I would not advise to try actual ray tracing in OpenGL because you need a lot hacks and tricks for that and, if you ask me, there is not a point in doing this anymore at all.
If you want to do ray tracing on GPU, you should go with any GPGPU language, such as CUDA or OpenCL because it makes things a lot easier (but still, far from trivial).
To illustrate the problem a bit further:
For raytracing, you need to trace the secondary rays and test for intersection with the geometry. Therefore, you need access to the geometry in some clever way inside your shader, however inside a fragment shader, you cannot access the geometry, if you do not store it "coded" into some texture. The vertex shader also does not provide you with this geometry information natively, and geometry shaders only know the neighbors so here the trouble already starts.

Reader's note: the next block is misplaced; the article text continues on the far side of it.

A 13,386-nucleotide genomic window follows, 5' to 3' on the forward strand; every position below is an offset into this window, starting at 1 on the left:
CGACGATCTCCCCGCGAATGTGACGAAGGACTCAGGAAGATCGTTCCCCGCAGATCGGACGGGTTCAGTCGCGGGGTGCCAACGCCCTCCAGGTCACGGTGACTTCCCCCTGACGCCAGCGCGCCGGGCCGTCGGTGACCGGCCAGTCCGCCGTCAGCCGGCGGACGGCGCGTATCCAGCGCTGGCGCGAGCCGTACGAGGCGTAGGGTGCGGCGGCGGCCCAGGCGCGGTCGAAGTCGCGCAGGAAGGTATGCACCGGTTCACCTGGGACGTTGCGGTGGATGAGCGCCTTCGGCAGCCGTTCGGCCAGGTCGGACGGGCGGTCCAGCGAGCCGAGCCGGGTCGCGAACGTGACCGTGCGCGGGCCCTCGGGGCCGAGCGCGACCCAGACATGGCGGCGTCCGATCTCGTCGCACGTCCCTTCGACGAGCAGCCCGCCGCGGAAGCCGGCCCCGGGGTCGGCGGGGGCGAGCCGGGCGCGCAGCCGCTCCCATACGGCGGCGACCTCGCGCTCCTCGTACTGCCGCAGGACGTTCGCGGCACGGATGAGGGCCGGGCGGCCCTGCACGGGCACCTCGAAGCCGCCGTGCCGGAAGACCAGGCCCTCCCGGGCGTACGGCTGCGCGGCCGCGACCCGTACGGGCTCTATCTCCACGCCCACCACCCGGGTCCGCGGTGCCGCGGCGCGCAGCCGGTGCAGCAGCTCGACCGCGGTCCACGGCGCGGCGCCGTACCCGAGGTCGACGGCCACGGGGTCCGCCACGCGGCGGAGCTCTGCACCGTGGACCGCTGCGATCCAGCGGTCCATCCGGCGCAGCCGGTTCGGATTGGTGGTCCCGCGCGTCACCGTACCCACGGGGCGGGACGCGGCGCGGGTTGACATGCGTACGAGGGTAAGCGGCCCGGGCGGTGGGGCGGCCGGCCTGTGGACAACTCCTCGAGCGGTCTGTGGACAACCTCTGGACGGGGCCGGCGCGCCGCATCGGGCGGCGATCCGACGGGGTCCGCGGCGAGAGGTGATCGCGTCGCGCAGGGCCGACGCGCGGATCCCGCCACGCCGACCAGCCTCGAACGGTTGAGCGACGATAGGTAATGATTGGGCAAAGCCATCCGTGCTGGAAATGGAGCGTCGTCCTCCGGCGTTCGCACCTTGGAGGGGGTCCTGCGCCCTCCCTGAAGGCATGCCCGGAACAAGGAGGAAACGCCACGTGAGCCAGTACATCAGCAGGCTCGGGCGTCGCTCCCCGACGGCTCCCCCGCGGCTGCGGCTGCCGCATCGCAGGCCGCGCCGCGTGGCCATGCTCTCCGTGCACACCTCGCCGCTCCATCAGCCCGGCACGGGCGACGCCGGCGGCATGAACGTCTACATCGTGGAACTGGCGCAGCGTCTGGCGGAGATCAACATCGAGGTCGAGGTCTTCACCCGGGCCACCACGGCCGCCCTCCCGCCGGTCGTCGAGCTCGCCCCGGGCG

Next, you need acceleration data-structures to get any reasonable frame-rates. However, traversing e.g. a Kd-Tree inside a shader is quite difficult and if I recall correctly, there are several papers solely on this problem.
If you really want to go this route, though, there are a lot papers on this topic, it should not be too hard to find them.
A ray tracer requires extremely well designed access patterns and caching to reach a good performance. However, you have only little control over these inside GLSL and optimizing the performance can get really tough.
Another point to note is that, at least to my knowledge, real time ray tracing on GPUs is mostly limited to static scenes because e.g. kd-trees only work (well) for static scenes. If you want to have dynamic scenes, you need other data-structures (e.g. BVHs, iirc?) but you constantly need to maintain those. If I haven't missed anything, there is still a lot of research currently going on just on this issue.